For example, if Golfer Bob swings his driver at 100 mph, and produces a ball speed (the speed at which the ball travels off the clubface following impact) of 150 mph, then Golfer Bob's smash factor with his driver is 1.5 (ball speed divided by clubhead speed).
The higher the smash factor, the more efficient the golfer is at translating clubhead speed into ball speed - which usually means making better contact with the ball, e.g., an impact position on the clubface that is more centered.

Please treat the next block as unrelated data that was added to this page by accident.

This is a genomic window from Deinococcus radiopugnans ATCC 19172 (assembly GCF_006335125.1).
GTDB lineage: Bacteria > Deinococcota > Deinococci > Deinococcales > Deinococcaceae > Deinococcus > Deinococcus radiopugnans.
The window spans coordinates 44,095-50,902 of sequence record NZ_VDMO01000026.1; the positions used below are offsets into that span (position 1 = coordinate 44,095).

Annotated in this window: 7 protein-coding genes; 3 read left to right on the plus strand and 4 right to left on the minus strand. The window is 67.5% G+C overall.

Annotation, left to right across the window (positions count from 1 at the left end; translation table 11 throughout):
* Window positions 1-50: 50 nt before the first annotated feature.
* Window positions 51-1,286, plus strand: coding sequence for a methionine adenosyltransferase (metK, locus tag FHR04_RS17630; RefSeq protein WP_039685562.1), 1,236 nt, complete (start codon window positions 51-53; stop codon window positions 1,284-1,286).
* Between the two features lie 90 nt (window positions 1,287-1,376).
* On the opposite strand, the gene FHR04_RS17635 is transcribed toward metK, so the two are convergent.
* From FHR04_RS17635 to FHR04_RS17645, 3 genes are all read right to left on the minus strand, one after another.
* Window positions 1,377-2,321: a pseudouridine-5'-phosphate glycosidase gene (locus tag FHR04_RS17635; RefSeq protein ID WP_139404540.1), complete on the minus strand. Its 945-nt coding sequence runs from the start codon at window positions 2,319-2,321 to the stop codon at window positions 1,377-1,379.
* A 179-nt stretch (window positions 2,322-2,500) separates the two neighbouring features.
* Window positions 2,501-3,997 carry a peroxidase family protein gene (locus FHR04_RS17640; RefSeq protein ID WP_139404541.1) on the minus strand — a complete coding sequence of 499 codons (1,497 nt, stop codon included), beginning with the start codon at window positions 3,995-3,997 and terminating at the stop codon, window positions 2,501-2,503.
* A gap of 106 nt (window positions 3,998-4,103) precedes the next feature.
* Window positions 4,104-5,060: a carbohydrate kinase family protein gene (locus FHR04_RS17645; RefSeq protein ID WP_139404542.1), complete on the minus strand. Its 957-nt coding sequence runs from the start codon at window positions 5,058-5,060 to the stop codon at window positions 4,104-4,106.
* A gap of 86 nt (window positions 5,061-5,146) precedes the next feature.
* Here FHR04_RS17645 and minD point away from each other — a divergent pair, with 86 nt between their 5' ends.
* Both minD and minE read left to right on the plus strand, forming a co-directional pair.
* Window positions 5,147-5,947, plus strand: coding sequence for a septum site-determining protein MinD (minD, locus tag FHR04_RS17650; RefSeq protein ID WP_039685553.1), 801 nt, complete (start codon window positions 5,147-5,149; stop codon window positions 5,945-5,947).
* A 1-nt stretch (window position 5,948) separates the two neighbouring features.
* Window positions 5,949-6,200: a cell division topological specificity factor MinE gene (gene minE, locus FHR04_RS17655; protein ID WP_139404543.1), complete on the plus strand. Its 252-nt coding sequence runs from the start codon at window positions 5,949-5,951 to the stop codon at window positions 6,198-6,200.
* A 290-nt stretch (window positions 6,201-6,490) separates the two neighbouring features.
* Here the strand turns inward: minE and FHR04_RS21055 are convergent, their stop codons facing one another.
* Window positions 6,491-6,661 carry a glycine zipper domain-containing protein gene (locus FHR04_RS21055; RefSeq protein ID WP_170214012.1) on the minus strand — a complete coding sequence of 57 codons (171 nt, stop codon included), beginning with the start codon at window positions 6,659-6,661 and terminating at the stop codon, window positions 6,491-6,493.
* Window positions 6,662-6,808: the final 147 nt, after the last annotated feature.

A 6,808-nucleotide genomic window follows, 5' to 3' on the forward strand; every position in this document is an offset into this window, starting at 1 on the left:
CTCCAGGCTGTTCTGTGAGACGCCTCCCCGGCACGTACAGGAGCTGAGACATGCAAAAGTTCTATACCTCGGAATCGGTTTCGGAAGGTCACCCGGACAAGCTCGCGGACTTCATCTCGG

As Jack Nicklaus once put it, there are only two ways to hit the ball farther with the same equipment: swing faster, or swing better. Smash factor tells us that you can increase distance by slightly reducing your swing speed if that results in better control of your swing, i.e., a more centered strike position at impact.
Some golf equipment manufacturers have begun citing smash factor in touting their clubs, too, as a way of touting the energy transfer between clubface and ball at impact - e.g., "Driver Z produces a smash factor of X."
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